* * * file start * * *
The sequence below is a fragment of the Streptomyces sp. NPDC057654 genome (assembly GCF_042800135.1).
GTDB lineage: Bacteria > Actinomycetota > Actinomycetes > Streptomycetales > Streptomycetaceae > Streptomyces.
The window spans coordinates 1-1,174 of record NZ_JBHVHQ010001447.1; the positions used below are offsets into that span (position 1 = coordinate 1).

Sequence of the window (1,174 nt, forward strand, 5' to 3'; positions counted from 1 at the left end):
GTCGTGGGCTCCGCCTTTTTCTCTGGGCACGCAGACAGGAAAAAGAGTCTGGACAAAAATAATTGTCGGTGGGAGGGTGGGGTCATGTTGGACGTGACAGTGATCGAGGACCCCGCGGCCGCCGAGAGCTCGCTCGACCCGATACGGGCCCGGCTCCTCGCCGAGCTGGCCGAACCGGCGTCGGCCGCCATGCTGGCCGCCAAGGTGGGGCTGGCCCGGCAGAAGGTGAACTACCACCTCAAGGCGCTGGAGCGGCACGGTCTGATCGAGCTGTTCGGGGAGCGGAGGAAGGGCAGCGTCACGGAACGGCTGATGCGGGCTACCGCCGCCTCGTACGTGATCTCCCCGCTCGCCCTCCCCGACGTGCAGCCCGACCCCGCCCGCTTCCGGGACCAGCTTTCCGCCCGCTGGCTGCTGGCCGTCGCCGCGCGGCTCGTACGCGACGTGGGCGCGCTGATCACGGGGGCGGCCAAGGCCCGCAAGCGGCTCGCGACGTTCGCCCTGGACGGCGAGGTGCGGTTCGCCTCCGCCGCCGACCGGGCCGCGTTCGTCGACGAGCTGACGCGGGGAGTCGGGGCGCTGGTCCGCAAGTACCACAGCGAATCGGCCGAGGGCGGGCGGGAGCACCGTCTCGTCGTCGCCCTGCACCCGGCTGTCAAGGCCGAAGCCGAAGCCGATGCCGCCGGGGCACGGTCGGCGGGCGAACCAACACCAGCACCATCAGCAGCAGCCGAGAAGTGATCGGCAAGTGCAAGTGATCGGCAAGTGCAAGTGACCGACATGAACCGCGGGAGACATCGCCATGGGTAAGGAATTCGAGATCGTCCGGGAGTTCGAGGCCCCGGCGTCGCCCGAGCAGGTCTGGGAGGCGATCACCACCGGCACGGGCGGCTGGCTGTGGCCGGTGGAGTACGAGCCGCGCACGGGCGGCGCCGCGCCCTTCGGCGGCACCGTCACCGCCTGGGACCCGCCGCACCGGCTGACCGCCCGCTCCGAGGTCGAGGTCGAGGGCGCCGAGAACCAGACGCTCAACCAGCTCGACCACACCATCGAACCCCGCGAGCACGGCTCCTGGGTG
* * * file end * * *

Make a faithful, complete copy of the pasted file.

The sequence below is a fragment of the Streptomyces sp. NPDC057654 genome (assembly GCF_042800135.1).
GTDB lineage: Bacteria > Actinomycetota > Actinomycetes > Streptomycetales > Streptomycetaceae > Streptomyces.
The window spans coordinates 1-1,174 of record NZ_JBHVHQ010001447.1; the positions used below are offsets into that span (position 1 = coordinate 1).

Sequence of the window (1,174 nt, forward strand, 5' to 3'; positions counted from 1 at the left end):
GTCGTGGGCTCCGCCTTTTTCTCTGGGCACGCAGACAGGAAAAAGAGTCTGGACAAAAATAATTGTCGGTGGGAGGGTGGGGTCATGTTGGACGTGACAGTGATCGAGGACCCCGCGGCCGCCGAGAGCTCGCTCGACCCGATACGGGCCCGGCTCCTCGCCGAGCTGGCCGAACCGGCGTCGGCCGCCATGCTGGCCGCCAAGGTGGGGCTGGCCCGGCAGAAGGTGAACTACCACCTCAAGGCGCTGGAGCGGCACGGTCTGATCGAGCTGTTCGGGGAGCGGAGGAAGGGCAGCGTCACGGAACGGCTGATGCGGGCTACCGCCGCCTCGTACGTGATCTCCCCGCTCGCCCTCCCCGACGTGCAGCCCGACCCCGCCCGCTTCCGGGACCAGCTTTCCGCCCGCTGGCTGCTGGCCGTCGCCGCGCGGCTCGTACGCGACGTGGGCGCGCTGATCACGGGGGCGGCCAAGGCCCGCAAGCGGCTCGCGACGTTCGCCCTGGACGGCGAGGTGCGGTTCGCCTCCGCCGCCGACCGGGCCGCGTTCGTCGACGAGCTGACGCGGGGAGTCGGGGCGCTGGTCCGCAAGTACCACAGCGAATCGGCCGAGGGCGGGCGGGAGCACCGTCTCGTCGTCGCCCTGCACCCGGCTGTCAAGGCCGAAGCCGAAGCCGATGCCGCCGGGGCACGGTCGGCGGGCGAACCAACACCAGCACCATCAGCAGCAGCCGAGAAGTGATCGGCAAGTGCAAGTGATCGGCAAGTGCAAGTGACCGACATGAACCGCGGGAGACATCGCCATGGGTAAGGAATTCGAGATCGTCCGGGAGTTCGAGGCCCCGGCGTCGCCCGAGCAGGTCTGGGAGGCGATCACCACCGGCACGGGCGGCTGGCTGTGGCCGGTGGAGTACGAGCCGCGCACGGGCGGCGCCGCGCCCTTCGGCGGCACCGTCACCGCCTGGGACCCGCCGCACCGGCTGACCGCCCGCTCCGAGGTCGAGGTCGAGGGCGCCGAGAACCAGACGCTCAACCAGCTCGACCACACCATCGAACCCCGCGAGCACGGCTCCTGGGTG